In Uber’s case, the driver location updater, ride dispatcher, ETA calculator, and pricing calculator are internal microservices that constantly communicate with each other to perform their assigned tasks. These microservices make queries as well as changes to the user, driver, and trip information databases. They also interact with third-party services. Uber’s map visualisation and navigation capabilities, for instance, are derived from Google Maps, using the Google Maps API. The Uber app is a digital experience layer that sits atop multiple microservices bound together by APIs.
The first step for a business that wants to go digital is to convert, or construct, the constituent elements of its business process into microservices and define APIs that systematically expose them. This modular approach is different to replacing the offline business process with a single monolith application. Admittedly, this initial step is not easy. Domain experts and experienced developers will have to work together for several cycles to finish this task and no shortcuts can be taken in this regard.
Building Digital Experiences
The next step is building new digital experiences. A good digital experience listens and reacts to events—i.e., user input, physical triggers, temporal changes, etc.—making the customer’s journey through the business smooth and rewarding. Once the first step is complete, building new experiences is essentially a process of connecting and combining the APIs at your disposal, including third-party ones. This is known as API programming.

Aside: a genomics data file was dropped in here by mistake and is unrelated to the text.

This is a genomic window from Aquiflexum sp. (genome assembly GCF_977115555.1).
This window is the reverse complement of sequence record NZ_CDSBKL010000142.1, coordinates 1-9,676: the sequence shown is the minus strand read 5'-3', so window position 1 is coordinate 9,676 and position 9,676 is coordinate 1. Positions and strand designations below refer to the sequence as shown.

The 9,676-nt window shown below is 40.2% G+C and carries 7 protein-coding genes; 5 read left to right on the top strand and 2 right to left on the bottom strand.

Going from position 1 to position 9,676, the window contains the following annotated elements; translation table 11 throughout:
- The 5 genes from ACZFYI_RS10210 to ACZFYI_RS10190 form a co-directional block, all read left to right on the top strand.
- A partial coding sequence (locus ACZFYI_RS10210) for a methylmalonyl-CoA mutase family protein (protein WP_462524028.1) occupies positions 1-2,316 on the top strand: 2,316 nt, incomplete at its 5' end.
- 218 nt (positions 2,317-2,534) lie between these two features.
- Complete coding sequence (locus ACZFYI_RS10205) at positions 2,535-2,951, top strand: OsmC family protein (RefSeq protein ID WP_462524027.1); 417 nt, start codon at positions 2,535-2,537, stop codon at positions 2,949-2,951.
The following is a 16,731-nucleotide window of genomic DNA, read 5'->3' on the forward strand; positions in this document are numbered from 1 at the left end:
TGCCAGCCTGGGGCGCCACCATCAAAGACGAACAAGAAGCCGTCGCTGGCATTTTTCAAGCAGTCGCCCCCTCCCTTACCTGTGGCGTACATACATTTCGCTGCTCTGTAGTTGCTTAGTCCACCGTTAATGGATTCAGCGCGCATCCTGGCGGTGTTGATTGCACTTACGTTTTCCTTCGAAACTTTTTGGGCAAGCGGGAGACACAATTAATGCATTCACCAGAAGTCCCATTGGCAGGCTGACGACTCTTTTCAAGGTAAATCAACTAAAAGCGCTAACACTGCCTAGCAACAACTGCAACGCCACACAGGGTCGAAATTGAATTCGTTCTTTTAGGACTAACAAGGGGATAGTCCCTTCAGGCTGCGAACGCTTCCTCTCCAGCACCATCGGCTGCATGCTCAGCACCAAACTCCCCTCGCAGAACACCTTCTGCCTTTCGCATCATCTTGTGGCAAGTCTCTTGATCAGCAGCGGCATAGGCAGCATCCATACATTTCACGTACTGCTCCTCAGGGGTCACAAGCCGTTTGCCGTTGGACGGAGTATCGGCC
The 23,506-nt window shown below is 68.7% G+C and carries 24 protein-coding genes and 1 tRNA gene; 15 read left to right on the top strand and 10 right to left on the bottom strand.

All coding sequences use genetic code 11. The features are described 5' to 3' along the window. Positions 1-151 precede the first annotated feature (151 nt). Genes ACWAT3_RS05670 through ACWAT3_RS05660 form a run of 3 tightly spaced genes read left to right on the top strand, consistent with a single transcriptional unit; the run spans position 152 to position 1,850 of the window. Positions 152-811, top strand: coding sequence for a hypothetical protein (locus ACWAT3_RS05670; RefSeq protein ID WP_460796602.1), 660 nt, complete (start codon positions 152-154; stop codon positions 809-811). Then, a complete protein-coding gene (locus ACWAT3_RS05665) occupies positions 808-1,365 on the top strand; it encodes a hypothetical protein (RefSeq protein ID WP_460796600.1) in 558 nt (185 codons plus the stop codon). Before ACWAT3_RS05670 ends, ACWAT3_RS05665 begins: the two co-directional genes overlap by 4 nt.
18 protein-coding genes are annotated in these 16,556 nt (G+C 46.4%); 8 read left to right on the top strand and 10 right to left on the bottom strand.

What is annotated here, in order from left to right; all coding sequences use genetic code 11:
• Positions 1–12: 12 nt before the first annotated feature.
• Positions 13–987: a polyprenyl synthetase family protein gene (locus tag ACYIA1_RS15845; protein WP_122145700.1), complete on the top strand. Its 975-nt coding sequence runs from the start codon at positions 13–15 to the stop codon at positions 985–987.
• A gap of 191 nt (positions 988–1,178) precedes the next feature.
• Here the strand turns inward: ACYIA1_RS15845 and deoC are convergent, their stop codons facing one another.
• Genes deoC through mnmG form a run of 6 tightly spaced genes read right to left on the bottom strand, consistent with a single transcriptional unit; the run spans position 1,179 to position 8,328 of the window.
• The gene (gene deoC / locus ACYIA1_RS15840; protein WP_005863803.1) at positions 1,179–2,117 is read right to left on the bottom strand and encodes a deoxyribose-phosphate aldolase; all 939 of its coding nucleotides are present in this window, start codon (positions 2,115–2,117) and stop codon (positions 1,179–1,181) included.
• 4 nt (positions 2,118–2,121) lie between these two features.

API programming, as presently practiced in the industry, is not entirely straightforward and requires substantial experience. An emerging set of tools broadly classified as low-code or no-code platforms, however, promise to radically alter this equation. These platforms are API programming environments that hide much of the boiler plate code required for building applications, by connecting APIs and layering experiences, and enhance security, performance, and scale. Their superpower lies in enabling domain experts themselves to enact new digital experiences with limited expert developer support sought when needed. As such, low-code platforms can dramatically reduce both the time and money required for continuous iteration and truly unlock the digital promise for businesses of every size and scale.
Fast Feedback, Improvements, Measure Loop
The third step of digital transformation extends and maximizes the advantages of the modular digital architecture created in the first step and the superpower identified in the second. The third and final step in the journey of digital transformation, thus, is evolution through experimentation and customer feedback. Even though experimentation forms the backbone of every successful digital company, it is sadly ignored by a majority of companies that commit to becoming digital, as evident through the 21 percent of Forrester survey respondents who consider their digital transformation journey a finished affair.